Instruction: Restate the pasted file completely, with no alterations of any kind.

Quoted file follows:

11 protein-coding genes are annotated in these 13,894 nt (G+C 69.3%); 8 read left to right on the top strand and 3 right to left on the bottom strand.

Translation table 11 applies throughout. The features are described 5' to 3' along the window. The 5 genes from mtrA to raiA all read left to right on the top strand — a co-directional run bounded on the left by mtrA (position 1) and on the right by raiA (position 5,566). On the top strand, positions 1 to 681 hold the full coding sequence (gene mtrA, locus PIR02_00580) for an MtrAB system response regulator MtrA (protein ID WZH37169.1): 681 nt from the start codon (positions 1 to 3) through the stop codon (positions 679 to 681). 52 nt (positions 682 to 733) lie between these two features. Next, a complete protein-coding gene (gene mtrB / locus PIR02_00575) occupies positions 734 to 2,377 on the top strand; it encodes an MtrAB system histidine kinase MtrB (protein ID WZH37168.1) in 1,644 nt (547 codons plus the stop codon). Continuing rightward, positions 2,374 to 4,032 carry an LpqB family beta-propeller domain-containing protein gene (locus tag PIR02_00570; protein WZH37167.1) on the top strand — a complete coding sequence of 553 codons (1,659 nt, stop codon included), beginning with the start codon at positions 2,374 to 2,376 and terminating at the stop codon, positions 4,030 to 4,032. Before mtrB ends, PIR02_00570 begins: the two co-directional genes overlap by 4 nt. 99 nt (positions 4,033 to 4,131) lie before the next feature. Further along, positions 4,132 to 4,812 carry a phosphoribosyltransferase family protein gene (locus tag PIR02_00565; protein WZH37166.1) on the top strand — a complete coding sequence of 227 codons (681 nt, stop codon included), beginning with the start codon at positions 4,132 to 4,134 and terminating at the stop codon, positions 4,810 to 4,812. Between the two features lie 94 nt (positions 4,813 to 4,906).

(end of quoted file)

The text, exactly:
11 protein-coding genes are annotated in these 13,894 nt (G+C 69.3%); 8 read left to right on the top strand and 3 right to left on the bottom strand.

Translation table 11 applies throughout. The features are described 5' to 3' along the window. The 5 genes from mtrA to raiA all read left to right on the top strand — a co-directional run bounded on the left by mtrA (position 1) and on the right by raiA (position 5,566). On the top strand, positions 1 to 681 hold the full coding sequence (gene mtrA, locus PIR02_00580) for an MtrAB system response regulator MtrA (protein ID WZH37169.1): 681 nt from the start codon (positions 1 to 3) through the stop codon (positions 679 to 681). 52 nt (positions 682 to 733) lie between these two features. Next, a complete protein-coding gene (gene mtrB / locus PIR02_00575) occupies positions 734 to 2,377 on the top strand; it encodes an MtrAB system histidine kinase MtrB (protein ID WZH37168.1) in 1,644 nt (547 codons plus the stop codon). Continuing rightward, positions 2,374 to 4,032 carry an LpqB family beta-propeller domain-containing protein gene (locus tag PIR02_00570; protein WZH37167.1) on the top strand — a complete coding sequence of 553 codons (1,659 nt, stop codon included), beginning with the start codon at positions 2,374 to 2,376 and terminating at the stop codon, positions 4,030 to 4,032. Before mtrB ends, PIR02_00570 begins: the two co-directional genes overlap by 4 nt. 99 nt (positions 4,033 to 4,131) lie before the next feature. Further along, positions 4,132 to 4,812 carry a phosphoribosyltransferase family protein gene (locus tag PIR02_00565; protein WZH37166.1) on the top strand — a complete coding sequence of 227 codons (681 nt, stop codon included), beginning with the start codon at positions 4,132 to 4,134 and terminating at the stop codon, positions 4,810 to 4,812. Between the two features lie 94 nt (positions 4,813 to 4,906).